An American federal judge ruled on 17 December that the Broward County School District and the Broward County Sheriff had no legal obligation to protect students during the shooting at Marjory Stoneman Douglas High School last February.
U.S. District Judge Beth Bloom dismissed a lawsuit by 15 students who said they were traumatized by the event. Six defendants were named in the lawsuit, to include the school district, sheriff’s office, campus monitor Andrew Medina and school deputy Scot Peterson.
On 14 February, Nikolas Cruz entered the high school and opened fire with an AR-15 and several magazines loaded with ammunition. He murdered 17 students and wounded 17 more. He left the school grounds after the shooting and was arrested later in the day at another location.
Peterson was the only person who was armed when Cruz opened fire on other students. He has been widely vilified for not confronting Cruz, instead choosing to hide. The lawsuit submitted by the 15 students said that “his arbitrary and conscience-shocking actions and inactions directly caused children to die, get injured, and get traumatized.”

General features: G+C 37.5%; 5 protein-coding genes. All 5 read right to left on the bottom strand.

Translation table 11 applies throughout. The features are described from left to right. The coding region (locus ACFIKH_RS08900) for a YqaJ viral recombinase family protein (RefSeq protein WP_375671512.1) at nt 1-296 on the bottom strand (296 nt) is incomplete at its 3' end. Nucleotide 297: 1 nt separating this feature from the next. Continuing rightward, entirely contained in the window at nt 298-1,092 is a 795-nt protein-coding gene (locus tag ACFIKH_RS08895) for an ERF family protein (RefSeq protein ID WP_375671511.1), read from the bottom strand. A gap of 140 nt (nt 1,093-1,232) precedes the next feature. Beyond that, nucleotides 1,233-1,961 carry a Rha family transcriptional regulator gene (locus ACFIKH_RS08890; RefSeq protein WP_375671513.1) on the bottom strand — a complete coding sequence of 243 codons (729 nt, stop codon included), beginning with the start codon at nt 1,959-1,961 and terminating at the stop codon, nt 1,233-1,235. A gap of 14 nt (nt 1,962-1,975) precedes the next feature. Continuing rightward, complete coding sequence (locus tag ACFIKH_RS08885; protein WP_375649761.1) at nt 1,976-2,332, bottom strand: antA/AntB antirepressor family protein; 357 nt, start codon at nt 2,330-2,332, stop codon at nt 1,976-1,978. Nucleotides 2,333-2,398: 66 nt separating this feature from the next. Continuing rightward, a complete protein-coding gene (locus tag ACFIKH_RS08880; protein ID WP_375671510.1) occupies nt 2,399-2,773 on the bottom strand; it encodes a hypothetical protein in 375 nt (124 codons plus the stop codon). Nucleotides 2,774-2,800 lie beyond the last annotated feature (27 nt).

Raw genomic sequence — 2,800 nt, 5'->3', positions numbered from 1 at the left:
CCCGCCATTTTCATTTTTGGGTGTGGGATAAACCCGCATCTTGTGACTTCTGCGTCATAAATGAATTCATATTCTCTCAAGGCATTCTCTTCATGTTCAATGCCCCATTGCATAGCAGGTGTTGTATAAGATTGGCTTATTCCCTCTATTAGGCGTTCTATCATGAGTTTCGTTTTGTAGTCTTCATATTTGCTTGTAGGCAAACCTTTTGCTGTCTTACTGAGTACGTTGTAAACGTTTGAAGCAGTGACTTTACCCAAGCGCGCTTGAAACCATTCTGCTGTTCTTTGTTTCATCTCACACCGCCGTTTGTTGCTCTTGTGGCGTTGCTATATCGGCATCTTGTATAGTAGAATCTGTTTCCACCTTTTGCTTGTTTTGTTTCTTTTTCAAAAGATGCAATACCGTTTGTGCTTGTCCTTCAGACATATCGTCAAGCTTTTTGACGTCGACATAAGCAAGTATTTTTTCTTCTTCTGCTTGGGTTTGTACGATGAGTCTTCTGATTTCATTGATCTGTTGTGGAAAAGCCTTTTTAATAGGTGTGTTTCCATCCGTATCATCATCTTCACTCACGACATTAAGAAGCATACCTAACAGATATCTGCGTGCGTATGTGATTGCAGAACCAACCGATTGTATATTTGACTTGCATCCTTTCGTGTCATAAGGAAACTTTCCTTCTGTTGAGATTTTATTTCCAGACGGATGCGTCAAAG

The lawsuit made the argument that the school board and the sheriff’s office “either have a policy that allows killers to walk through a school killing people without being stopped. Alternatively, they have such inadequate training that the individuals tasked with carrying out the policies … lack the basic fundamental understandings of what those policies are such that they are incapable of carrying them out.”
Bloom ruled that the school district and the sheriff’s office had no constitutional duty to protect students not in custody. She wrote in her ruling that Cruz was a third party and not a state actor and that for the duty of protecting plaintiffs to exist, they would have to be in custody, such as prisoners or patients at a mental hospital.
Bloom’s ruling is different from the ruling handed down by Broward County Judge Patti Englander Henning, who found that Peterson had an obligation to act reasonably under the circumstances of the shooting, being that his job was security for the school.
Judge Englander Henning also found that Peterson was not protected by sovereign immunity, a legal doctrine that shields public employees from legal action based on official conduct.